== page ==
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Measuring the Impact of Immigration on Wages: The Mariel Boatlift Controversy

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Yves here. I must confess that I have not read the underlying papers. However, I have every reason to think this summary is accurate. And if so, I see two shortcomings with this analysis and I welcome reactions from readers, particularly those familiar with that debate (or alternatively, the economy of Miami)

One is it does not appear to allow at all for macro trends. The immigrants arrived in 1980, the depth of a very nasty recession. Thus the extra workers were picked up in the vigorous and sustained economic upswing after it ended. The second is whether “Miami” can be treated as a discrete economy. How many low-end jobs are there with local employers who would and could drop pay, versus ones like McDonalds and national hotel chains which wouldn’t?

By Silvia Merler, currently an Affiliate Fellow at Bruegel and previously an Economic Analyst in DG Economic and Financial Affairs of the European Commission. Originally published at Bruegel

What’s at stake: how does immigration affect the wages of local workers? One way to answer this question is by exploiting a natural experiment. The Mariel boatlift of 1980 constituted an ideal experiment – bringing a sudden and large increase of low-skilled workers in just one city – but results are still hotly debated.

In 1980, 125,000 mostly low-skill immigrants arrived in Miami from Mariel Bay, Cuba (“Mariel Boatlift”) in the space of a few months. In 1990, David Card investigated the effects of the boatlift on the Miami labour market. The Mariel immigrants increased Miami labour force by 7%, and the labour supply to less-skilled occupations and industries by even more, because most of the immigrants were unskilled. Nevertheless, Card concluded that the Mariel influx had virtually no effect on the wages or unemployment rates of less-skilled workers, even among Cubans who had immigrated earlier. Card suggested that the ability of Miami’s labour market to rapidly absorb the Mariel immigrants was owing to its adjustment to other previous large waves of immigrants.

Source: Borjas (2015)

Ethan Lewis evaluates two explanations for Card’s result: (1), whether after the boatlift Miami increased its production of unskilled-intensive manufactured goods, allowing it to “export” the impact of the boatlift; and (2) whether Miami adapted to the boatlift by implementing new skill-complementary technologies more slowly than they otherwise would have. Lewis’ results suggest that wages are consistently found to be insensitive to local immigration shocks because markets adapt production technology to local factor supplies. Bodvarsson et al. argue that one reason immigration has no evident negative effect on the wages of locals is that immigrants as consumers contribute to the demand for their services. They model an economy where workers spend their wages on a locally produced good, then test it via a reexamination of the Mariel Boatlift and find strong evidence that the Boatlift augmented labour demand.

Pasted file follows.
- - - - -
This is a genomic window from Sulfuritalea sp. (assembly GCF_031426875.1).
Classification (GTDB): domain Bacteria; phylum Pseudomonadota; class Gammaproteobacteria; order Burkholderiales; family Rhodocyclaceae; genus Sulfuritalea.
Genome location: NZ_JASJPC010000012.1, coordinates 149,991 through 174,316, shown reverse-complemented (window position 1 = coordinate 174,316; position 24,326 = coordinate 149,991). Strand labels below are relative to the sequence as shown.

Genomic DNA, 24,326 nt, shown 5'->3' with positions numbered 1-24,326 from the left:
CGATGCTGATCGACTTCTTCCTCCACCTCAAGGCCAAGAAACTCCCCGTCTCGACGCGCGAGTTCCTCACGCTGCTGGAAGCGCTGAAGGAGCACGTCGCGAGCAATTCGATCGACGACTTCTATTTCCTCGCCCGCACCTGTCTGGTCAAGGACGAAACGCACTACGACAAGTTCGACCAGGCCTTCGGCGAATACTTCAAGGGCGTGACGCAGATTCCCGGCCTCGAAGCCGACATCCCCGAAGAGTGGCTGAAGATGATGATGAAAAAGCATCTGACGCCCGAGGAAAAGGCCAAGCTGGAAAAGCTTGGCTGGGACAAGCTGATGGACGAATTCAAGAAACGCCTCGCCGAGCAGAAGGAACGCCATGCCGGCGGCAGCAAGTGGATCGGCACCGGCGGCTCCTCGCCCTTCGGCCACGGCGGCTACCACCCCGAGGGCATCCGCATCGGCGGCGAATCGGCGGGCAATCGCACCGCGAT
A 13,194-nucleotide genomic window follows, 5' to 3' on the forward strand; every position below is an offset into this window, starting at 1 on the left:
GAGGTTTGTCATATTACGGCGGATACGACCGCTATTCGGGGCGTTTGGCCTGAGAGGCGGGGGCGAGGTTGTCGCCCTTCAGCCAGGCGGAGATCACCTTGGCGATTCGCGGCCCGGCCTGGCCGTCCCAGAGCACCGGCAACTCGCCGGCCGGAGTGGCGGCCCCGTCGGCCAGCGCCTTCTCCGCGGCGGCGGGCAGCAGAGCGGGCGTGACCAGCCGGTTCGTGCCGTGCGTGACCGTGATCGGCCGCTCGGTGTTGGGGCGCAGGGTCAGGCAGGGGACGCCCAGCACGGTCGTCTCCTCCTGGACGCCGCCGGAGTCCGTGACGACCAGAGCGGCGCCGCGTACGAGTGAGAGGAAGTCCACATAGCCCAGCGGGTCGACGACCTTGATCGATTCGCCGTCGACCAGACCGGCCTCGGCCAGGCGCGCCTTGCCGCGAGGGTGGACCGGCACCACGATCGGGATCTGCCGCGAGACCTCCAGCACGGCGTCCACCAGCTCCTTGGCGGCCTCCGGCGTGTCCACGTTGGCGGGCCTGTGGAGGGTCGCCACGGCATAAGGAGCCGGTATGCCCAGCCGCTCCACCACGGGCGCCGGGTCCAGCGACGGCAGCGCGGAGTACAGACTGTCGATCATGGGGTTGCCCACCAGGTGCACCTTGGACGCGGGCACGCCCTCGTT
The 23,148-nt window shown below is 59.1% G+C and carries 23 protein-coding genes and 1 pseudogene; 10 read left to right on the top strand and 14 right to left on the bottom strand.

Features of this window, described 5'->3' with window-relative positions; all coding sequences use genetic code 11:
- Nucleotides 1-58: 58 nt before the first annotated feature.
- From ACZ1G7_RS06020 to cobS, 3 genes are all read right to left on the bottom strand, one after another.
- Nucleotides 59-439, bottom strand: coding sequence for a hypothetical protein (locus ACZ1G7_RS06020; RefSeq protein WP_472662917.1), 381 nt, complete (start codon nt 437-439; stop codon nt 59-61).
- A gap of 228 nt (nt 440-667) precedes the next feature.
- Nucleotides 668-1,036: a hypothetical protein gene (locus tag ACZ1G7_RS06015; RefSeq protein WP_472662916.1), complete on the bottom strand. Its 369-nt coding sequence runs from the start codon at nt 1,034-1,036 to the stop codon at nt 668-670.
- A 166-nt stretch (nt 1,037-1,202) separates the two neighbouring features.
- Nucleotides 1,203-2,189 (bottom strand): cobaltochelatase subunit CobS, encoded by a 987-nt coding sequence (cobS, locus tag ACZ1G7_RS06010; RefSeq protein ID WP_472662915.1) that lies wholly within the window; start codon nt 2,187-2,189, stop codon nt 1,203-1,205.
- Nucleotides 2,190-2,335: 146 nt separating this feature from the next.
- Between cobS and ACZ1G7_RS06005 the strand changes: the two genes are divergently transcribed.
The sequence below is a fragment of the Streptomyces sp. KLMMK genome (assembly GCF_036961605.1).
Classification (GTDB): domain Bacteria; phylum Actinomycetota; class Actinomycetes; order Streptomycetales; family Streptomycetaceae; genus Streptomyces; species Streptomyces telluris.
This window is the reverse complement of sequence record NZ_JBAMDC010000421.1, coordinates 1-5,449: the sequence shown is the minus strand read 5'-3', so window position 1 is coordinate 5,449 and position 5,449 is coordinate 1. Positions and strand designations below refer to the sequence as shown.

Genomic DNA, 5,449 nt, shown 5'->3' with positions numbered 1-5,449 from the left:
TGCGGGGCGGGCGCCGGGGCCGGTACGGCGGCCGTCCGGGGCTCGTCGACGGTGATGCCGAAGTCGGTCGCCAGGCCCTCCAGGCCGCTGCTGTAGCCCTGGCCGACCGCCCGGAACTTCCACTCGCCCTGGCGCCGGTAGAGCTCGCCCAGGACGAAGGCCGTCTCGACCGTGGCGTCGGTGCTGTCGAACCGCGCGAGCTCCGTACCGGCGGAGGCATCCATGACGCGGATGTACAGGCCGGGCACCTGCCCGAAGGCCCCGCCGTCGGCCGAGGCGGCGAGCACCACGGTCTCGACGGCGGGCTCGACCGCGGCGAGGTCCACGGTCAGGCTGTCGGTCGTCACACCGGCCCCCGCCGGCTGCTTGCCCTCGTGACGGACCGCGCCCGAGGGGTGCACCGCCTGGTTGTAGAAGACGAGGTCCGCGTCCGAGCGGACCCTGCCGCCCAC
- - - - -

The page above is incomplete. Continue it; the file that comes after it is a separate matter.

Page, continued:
In 2015, George Borjas published the first version of a paper that was overturning completely the results of the previous literature on the Mariel supply shock. Borjas argued that any credible attempt to measure the wage impact must match the skills of the immigrants with those of the pre-existing workers. At least 60 percent of the Marielitos were high school dropouts, and specifically examining wages in this low-skill group suggests that Mariel did affect Miami’s wage structure. The wage of high school dropouts in Miami dropped dramatically, by 10 to 30 percent (depending on which control “placebo” groups is employed).

Source: Borjas (2015)

In 2015, Peri and Yasenov re-examined the wage and employment effect of the Mariel Boatlift, by using a synthetic control method to choose a control group for Miami so as to best match its labour market features in the eight years before the Boatlift. Analysing wages and unemployment rates they found no significant departure between Miami and its control from 1980 to 1983.

Source: Peri and Yasenov

Peri and Yasenov also replicate Borjas’ results (figure above), and find that a large negative deviation of wages of high school dropouts in Miami arise only when using the March Current Population Survey data. Moreover, the deviation is significant only in a sub-sample obtained by eliminating women, non-Cuban Hispanics and selecting a short age range (25-59 years old) among high school dropouts. These very drastic choices leave the sample in Miami as small as 15-20 observations per year and measurement error in average Miami wages can be in the order of 20-30% for such sample. They argue that these restrictions are problematic because they eliminate groups of workers on which the effect of Mariel should have been particularly strong. They show that by adjusting Borjas’ sample to include these sub-groups of high school dropouts or looking at alternative outcomes, the post 1979 Miami-control differences vary widely (negative to zero to positive) if using March-CPS data.